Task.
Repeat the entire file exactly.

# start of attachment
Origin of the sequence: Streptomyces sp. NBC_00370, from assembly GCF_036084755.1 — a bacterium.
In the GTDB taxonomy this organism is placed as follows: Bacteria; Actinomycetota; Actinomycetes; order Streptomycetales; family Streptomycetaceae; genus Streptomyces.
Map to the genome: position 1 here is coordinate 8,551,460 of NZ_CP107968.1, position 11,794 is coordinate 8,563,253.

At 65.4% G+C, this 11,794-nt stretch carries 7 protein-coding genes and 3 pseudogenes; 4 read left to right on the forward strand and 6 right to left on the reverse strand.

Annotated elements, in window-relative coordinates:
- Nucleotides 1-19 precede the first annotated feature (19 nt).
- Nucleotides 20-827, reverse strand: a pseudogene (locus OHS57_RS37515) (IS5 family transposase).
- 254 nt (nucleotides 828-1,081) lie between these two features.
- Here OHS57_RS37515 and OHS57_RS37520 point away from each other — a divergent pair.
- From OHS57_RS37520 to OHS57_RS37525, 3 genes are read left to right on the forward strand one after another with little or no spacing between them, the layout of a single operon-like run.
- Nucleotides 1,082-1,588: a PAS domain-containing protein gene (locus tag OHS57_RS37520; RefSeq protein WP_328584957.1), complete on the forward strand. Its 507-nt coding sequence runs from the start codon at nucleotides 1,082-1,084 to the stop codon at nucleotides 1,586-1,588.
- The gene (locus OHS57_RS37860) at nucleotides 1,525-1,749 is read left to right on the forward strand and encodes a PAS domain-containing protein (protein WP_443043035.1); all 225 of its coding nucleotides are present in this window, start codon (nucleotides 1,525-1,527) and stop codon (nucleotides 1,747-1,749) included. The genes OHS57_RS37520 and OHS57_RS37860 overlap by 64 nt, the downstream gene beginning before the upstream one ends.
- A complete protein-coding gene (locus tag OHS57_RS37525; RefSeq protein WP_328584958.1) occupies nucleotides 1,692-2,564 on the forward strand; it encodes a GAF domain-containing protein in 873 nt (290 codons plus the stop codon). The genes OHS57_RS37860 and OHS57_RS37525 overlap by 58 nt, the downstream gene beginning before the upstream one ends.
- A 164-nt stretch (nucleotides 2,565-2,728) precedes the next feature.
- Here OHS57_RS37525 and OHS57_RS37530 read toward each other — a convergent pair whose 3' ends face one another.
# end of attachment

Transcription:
Origin of the sequence: Streptomyces sp. NBC_00370, from assembly GCF_036084755.1 — a bacterium.
In the GTDB taxonomy this organism is placed as follows: Bacteria; Actinomycetota; Actinomycetes; order Streptomycetales; family Streptomycetaceae; genus Streptomyces.
Map to the genome: position 1 here is coordinate 8,551,460 of NZ_CP107968.1, position 11,794 is coordinate 8,563,253.

At 65.4% G+C, this 11,794-nt stretch carries 7 protein-coding genes and 3 pseudogenes; 4 read left to right on the forward strand and 6 right to left on the reverse strand.

Annotated elements, in window-relative coordinates:
- Nucleotides 1-19 precede the first annotated feature (19 nt).
- Nucleotides 20-827, reverse strand: a pseudogene (locus OHS57_RS37515) (IS5 family transposase).
- 254 nt (nucleotides 828-1,081) lie between these two features.
- Here OHS57_RS37515 and OHS57_RS37520 point away from each other — a divergent pair.
- From OHS57_RS37520 to OHS57_RS37525, 3 genes are read left to right on the forward strand one after another with little or no spacing between them, the layout of a single operon-like run.
- Nucleotides 1,082-1,588: a PAS domain-containing protein gene (locus tag OHS57_RS37520; RefSeq protein WP_328584957.1), complete on the forward strand. Its 507-nt coding sequence runs from the start codon at nucleotides 1,082-1,084 to the stop codon at nucleotides 1,586-1,588.
- The gene (locus OHS57_RS37860) at nucleotides 1,525-1,749 is read left to right on the forward strand and encodes a PAS domain-containing protein (protein WP_443043035.1); all 225 of its coding nucleotides are present in this window, start codon (nucleotides 1,525-1,527) and stop codon (nucleotides 1,747-1,749) included. The genes OHS57_RS37520 and OHS57_RS37860 overlap by 64 nt, the downstream gene beginning before the upstream one ends.
- A complete protein-coding gene (locus tag OHS57_RS37525; RefSeq protein WP_328584958.1) occupies nucleotides 1,692-2,564 on the forward strand; it encodes a GAF domain-containing protein in 873 nt (290 codons plus the stop codon). The genes OHS57_RS37860 and OHS57_RS37525 overlap by 58 nt, the downstream gene beginning before the upstream one ends.
- A 164-nt stretch (nucleotides 2,565-2,728) precedes the next feature.
- Here OHS57_RS37525 and OHS57_RS37530 read toward each other — a convergent pair whose 3' ends face one another.